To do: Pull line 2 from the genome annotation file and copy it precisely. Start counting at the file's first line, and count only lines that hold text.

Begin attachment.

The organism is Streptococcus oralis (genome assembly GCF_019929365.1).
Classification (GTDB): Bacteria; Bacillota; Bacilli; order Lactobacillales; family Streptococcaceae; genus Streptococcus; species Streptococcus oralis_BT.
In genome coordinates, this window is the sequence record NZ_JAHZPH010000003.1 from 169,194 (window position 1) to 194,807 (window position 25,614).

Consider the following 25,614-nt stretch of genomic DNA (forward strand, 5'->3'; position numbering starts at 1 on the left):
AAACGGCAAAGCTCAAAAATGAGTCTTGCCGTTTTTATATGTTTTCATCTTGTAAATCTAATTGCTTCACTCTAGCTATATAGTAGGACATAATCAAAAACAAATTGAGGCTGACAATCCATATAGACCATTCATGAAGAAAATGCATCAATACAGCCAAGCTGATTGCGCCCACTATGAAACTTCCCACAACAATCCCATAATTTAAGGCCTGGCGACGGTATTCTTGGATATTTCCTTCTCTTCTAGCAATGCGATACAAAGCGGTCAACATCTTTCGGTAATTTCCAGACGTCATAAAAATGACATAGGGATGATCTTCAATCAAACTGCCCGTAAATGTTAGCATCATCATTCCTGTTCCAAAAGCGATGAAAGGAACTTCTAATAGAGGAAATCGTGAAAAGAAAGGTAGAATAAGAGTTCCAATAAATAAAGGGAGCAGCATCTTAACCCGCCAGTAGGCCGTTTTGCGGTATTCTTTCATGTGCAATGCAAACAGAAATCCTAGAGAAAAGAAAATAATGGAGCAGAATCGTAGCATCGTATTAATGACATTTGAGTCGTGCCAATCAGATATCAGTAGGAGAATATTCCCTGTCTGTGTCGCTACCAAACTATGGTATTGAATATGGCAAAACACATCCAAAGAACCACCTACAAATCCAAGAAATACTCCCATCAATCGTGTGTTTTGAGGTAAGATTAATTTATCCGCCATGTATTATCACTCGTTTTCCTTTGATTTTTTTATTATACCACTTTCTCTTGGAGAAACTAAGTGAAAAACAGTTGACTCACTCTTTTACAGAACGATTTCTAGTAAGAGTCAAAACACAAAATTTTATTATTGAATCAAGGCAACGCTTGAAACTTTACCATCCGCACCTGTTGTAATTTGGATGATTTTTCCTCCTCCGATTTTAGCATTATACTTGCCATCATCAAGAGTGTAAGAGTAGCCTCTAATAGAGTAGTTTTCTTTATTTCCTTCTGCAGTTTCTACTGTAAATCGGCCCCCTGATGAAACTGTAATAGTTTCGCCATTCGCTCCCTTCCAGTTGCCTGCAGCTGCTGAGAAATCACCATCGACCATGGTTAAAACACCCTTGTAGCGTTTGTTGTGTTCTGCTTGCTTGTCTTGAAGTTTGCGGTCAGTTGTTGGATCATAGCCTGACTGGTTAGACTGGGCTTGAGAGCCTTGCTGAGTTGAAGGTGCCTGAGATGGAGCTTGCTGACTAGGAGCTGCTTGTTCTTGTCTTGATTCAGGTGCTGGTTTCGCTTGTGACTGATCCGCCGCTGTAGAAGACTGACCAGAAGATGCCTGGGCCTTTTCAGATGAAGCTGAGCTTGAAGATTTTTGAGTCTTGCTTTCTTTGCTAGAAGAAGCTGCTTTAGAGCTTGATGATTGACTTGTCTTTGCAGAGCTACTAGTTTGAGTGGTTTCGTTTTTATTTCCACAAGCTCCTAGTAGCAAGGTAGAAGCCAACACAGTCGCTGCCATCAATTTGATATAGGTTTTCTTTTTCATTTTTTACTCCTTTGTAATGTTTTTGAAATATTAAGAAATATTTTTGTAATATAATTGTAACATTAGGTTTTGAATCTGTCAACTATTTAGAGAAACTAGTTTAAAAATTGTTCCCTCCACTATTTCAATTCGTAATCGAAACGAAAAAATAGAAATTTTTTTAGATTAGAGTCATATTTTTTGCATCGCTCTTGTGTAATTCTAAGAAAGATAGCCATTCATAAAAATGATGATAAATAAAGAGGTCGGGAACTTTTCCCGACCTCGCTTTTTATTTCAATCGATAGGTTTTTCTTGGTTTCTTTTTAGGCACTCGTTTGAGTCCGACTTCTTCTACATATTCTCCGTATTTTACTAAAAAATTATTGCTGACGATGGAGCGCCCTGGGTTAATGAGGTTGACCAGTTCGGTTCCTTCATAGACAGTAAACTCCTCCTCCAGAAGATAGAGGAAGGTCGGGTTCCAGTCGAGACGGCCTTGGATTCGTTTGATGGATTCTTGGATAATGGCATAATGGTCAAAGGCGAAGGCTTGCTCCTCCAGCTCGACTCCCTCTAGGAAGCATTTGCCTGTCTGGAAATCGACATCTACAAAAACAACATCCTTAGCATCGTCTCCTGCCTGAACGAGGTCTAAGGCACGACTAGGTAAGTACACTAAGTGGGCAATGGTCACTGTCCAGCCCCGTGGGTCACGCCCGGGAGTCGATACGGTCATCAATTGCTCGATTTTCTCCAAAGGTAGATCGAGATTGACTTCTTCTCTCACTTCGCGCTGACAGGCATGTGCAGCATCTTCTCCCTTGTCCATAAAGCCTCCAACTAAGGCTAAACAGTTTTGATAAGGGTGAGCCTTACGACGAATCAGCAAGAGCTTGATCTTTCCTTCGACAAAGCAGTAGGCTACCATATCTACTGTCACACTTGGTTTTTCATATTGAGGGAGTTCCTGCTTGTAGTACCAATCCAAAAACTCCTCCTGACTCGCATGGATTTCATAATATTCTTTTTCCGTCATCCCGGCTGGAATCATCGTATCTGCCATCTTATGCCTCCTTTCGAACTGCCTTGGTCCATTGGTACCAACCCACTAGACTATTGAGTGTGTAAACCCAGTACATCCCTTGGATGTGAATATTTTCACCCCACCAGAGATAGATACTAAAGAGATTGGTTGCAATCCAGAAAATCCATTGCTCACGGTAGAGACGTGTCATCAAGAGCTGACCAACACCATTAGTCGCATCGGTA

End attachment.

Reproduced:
Classification (GTDB): Bacteria; Bacillota; Bacilli; order Lactobacillales; family Streptococcaceae; genus Streptococcus; species Streptococcus oralis_BT.